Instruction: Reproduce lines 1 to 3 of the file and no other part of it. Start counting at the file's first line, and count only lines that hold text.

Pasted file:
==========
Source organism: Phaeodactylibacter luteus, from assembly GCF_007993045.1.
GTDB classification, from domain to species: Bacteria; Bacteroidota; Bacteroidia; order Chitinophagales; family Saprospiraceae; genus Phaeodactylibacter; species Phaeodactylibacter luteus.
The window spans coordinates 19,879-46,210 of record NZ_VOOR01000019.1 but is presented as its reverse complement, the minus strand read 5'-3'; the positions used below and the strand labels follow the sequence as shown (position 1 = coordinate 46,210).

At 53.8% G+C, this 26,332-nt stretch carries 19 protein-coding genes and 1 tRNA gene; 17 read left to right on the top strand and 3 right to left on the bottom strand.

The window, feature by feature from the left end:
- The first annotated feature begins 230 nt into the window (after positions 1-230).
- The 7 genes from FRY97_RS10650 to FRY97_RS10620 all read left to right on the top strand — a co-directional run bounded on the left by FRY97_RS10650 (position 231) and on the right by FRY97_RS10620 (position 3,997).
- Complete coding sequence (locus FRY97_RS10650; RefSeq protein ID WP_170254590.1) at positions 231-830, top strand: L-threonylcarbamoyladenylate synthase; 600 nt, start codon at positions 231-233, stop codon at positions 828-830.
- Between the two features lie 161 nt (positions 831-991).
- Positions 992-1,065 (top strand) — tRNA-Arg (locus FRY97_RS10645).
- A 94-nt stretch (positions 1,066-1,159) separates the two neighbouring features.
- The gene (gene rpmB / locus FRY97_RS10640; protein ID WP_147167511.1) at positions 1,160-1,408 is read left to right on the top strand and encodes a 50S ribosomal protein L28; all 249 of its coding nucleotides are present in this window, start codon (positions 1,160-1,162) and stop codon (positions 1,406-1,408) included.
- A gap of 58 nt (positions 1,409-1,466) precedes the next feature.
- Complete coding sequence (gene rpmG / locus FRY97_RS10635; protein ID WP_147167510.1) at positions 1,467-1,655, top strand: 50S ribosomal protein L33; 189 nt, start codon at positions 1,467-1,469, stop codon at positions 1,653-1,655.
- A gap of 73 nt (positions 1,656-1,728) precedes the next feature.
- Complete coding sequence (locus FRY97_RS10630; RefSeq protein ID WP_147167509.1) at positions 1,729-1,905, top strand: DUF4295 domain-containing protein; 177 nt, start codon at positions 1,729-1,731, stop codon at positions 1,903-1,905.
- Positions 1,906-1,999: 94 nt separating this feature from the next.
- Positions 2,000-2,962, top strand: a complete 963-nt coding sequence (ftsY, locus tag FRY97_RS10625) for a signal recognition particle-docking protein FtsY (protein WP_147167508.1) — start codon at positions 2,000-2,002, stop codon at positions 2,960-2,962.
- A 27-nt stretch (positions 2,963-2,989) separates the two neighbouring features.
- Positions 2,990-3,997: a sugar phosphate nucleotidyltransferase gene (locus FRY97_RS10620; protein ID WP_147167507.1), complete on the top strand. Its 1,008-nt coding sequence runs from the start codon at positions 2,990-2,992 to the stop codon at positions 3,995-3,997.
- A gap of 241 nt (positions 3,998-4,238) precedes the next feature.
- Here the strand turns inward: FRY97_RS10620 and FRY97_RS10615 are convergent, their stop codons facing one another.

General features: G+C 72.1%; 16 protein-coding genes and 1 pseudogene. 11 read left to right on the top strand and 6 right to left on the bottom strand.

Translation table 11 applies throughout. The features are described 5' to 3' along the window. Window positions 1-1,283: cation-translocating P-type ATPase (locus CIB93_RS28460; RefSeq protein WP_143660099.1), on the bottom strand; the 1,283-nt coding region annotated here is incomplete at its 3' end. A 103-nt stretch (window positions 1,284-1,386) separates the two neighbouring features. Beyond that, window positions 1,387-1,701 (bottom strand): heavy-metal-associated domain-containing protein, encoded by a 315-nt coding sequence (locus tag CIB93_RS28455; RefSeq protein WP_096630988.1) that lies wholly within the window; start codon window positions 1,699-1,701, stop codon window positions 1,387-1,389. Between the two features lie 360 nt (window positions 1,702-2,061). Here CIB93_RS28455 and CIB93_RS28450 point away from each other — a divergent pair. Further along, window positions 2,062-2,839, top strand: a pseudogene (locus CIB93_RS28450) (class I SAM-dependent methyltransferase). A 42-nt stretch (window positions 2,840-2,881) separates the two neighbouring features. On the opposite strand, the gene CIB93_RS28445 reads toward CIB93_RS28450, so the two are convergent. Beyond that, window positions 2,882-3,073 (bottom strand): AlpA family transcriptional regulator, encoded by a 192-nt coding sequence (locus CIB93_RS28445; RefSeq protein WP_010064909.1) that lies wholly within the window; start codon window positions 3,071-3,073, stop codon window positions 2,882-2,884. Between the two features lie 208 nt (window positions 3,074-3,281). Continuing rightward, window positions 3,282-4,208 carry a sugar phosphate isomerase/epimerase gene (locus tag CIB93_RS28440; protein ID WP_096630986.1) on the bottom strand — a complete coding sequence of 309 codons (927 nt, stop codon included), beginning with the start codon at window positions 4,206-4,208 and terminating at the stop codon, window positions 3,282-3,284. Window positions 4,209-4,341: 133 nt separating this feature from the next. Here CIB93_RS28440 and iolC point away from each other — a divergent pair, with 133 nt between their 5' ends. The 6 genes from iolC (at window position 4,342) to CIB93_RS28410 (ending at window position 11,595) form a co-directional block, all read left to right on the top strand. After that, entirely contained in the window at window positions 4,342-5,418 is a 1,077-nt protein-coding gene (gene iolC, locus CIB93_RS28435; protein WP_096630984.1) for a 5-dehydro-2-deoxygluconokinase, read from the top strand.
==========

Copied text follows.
Source organism: Phaeodactylibacter luteus, from assembly GCF_007993045.1.
GTDB classification, from domain to species: Bacteria; Bacteroidota; Bacteroidia; order Chitinophagales; family Saprospiraceae; genus Phaeodactylibacter; species Phaeodactylibacter luteus.
The window spans coordinates 19,879-46,210 of record NZ_VOOR01000019.1 but is presented as its reverse complement, the minus strand read 5'-3'; the positions used below and the strand labels follow the sequence as shown (position 1 = coordinate 46,210).